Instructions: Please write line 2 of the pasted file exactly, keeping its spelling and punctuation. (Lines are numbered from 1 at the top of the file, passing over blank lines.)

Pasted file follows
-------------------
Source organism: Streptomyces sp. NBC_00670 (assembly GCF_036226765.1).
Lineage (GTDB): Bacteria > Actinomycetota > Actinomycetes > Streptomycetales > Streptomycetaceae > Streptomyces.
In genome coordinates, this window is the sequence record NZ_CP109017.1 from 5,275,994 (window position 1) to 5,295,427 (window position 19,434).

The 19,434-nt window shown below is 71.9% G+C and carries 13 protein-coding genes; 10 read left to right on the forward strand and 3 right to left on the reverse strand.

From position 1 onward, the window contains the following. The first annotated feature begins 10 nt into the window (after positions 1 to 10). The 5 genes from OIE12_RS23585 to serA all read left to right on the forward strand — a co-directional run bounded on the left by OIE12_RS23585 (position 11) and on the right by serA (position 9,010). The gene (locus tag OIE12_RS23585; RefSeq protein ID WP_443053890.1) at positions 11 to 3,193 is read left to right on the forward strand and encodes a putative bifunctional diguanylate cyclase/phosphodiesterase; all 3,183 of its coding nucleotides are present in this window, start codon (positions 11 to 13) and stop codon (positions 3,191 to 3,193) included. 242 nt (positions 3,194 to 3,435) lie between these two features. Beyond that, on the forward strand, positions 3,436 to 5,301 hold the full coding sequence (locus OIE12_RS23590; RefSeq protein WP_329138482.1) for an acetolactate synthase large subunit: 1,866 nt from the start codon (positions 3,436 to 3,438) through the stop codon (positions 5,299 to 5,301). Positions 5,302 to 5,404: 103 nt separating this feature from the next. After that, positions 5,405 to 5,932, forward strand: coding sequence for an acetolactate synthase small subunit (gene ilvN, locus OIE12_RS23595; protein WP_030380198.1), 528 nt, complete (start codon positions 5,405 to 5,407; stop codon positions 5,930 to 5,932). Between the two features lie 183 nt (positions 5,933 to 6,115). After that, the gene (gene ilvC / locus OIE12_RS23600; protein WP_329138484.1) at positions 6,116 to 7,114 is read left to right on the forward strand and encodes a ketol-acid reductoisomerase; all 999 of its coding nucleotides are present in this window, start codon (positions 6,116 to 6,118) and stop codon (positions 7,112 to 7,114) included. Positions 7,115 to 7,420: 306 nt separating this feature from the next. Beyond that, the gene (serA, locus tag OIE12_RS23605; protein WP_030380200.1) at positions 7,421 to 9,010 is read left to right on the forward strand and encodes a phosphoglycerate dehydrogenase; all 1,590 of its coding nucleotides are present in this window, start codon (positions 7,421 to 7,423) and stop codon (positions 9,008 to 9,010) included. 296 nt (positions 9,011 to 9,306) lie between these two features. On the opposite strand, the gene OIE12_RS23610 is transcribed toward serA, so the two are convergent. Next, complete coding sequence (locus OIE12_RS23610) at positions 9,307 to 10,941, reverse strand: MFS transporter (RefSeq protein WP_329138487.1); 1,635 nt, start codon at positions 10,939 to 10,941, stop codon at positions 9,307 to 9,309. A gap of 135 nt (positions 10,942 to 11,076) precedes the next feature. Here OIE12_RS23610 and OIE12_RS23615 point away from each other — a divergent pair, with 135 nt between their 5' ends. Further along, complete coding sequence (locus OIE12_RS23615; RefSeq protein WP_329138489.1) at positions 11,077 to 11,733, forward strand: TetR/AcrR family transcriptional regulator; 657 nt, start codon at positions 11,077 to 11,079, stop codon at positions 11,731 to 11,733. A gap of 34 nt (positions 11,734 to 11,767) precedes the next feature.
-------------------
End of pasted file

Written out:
Lineage (GTDB): Bacteria > Actinomycetota > Actinomycetes > Streptomycetales > Streptomycetaceae > Streptomyces.